New income tax rate set at 45%
The government has today introduced the new 45% tax rate for those earning over £150,000 per year but this is not planned to come into force until 2011. This has caused obvious concern within the Conservative party and while they have not commented specifically on the new tax, for fear of falling into a government trap, there are grave concerns that Conservative supporters will demand a clear strategy for the new income tax band.
This appears to be more of a political move that a fiscal move with the new tax band only affecting the top 1% of taxpayers in the UK and said to only raise a paltry £4 billion. At the same time as introducing this new tax rate the government has also confirmed that each basic rate taxpayer will be £145 better off next year due to changes in the tax bands. It is hoped that consumers will use this increased income wisely and it should hopefully instigate some form of economic recovery.
The Chancellor has caught many people off guard with his tax changes even though a number of the main ones where already leaked to the press. The 45% tax rate band had been kept under wraps until late last night and appears to have gone down well with traditional Labour supporters.
What will happen when more properties come onto the market?
As we have covered over the last few weeks, a number of property experts believe that the UK property sector is set to move higher in the latter part of 2009 and may actually move into positive ground compared to prices at the start of the year. However, cynics suggest that much of the increase in the "average price of a UK home" is primarily because of a shortage of quality homes on the market wh...Read More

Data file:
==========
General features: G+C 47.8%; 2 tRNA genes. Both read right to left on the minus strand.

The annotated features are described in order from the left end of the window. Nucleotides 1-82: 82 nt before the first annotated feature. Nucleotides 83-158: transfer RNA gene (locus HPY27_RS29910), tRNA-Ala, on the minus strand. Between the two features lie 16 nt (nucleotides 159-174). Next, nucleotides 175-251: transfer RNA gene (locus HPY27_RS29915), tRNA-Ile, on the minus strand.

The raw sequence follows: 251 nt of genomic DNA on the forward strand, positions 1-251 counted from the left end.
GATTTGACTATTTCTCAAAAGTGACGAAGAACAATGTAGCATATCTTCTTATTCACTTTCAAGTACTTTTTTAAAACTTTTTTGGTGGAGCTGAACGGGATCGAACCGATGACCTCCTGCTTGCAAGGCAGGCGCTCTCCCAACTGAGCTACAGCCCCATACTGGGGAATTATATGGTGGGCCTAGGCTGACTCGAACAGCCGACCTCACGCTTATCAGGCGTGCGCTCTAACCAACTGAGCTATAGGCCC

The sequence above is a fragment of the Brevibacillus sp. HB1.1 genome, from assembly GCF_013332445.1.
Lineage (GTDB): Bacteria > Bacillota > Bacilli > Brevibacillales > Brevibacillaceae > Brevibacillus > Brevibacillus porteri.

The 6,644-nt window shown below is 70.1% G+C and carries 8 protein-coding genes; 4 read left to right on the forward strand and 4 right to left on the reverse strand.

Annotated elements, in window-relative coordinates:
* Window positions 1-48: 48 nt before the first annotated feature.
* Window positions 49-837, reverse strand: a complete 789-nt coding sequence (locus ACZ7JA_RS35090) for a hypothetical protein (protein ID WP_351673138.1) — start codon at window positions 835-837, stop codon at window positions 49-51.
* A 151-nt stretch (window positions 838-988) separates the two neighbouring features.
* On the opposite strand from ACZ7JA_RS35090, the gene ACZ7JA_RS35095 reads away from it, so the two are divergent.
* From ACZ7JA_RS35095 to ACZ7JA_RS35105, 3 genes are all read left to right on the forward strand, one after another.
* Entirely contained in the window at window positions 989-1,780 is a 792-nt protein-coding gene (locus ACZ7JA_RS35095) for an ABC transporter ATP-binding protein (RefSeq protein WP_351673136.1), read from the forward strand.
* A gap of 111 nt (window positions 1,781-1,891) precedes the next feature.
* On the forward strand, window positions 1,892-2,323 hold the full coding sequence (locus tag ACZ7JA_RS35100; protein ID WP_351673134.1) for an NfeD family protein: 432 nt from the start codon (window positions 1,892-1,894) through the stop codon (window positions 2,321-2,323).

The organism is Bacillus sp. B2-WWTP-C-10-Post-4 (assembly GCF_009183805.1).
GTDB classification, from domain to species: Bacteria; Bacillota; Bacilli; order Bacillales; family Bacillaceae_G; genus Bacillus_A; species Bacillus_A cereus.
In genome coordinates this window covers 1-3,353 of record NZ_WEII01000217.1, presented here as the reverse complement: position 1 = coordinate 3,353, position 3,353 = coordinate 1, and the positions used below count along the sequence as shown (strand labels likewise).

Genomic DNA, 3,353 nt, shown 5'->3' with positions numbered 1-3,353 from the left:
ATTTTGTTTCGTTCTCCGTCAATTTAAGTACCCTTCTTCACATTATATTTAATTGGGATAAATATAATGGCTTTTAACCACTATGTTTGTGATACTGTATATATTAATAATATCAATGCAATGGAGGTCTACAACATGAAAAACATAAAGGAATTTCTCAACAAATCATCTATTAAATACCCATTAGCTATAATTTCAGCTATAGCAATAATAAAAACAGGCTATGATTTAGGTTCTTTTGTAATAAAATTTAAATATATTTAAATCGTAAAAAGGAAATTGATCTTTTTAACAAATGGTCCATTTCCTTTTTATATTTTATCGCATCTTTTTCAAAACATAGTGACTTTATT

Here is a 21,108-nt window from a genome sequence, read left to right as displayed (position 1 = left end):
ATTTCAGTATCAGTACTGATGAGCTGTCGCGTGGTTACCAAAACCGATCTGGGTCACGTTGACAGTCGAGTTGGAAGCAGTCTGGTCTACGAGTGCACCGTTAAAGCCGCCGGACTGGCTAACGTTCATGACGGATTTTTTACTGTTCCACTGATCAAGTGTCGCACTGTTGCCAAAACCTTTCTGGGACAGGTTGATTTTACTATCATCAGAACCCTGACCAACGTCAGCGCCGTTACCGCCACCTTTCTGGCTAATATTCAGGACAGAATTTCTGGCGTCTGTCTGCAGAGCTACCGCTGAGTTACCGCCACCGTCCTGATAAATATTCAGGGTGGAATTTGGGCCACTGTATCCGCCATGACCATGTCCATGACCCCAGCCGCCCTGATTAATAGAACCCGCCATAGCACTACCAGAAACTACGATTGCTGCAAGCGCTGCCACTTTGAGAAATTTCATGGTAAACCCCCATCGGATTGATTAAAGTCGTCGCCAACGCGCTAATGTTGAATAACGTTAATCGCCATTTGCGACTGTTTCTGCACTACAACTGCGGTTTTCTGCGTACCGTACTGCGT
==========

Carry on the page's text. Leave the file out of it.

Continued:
The £65 billion pension hit
It has been reported that the top 100 companies in the UK, as denoted by the FTSE 100 index, have lost around £65 billion from the value of their pension assets over the last 12 months. When added to the previous deficit this equates to a shortfall of £135 billion which will at some stage need to be replaced. So how and when will company pension funds recover?
In the past we have...
HBOS Introduce Mortgage Entry Fee
After the industry was heavily criticised by the regulators for the old mortgage exit fees, it seems that Halifax (now part of HBOS) has taken a new route to raising money from mortgage customers – the mortgage entry fee. Payable on completion of a mortgage, the £245 fee is described as covering costs for setting up the mortgage account, the paper work for the mortgage and closing the acco...Read More
Hargreaves Lansdown contemplates life as part of a larger group
UK financial outfit Hargreaves Lansdown is currently reflecting on the retail distribution review draft proposals announced by the Financial Services Authority (FSA). As we covered in one of our earlier post, these draft proposals could see the abolishment of commission only transactions and force investors to pay fees upfront either as part of their investment or as a one-off payment.
How many times have you been to your local supermarket and been beckoned over by a salesperson looking to sell you their in-store loyalty card? Are you like the vast majority of the UK population and walk away? Are you really missing out on any significant cost savings?
To understand the logic at work it is worth remembering that basically they are a means of attracting you back to...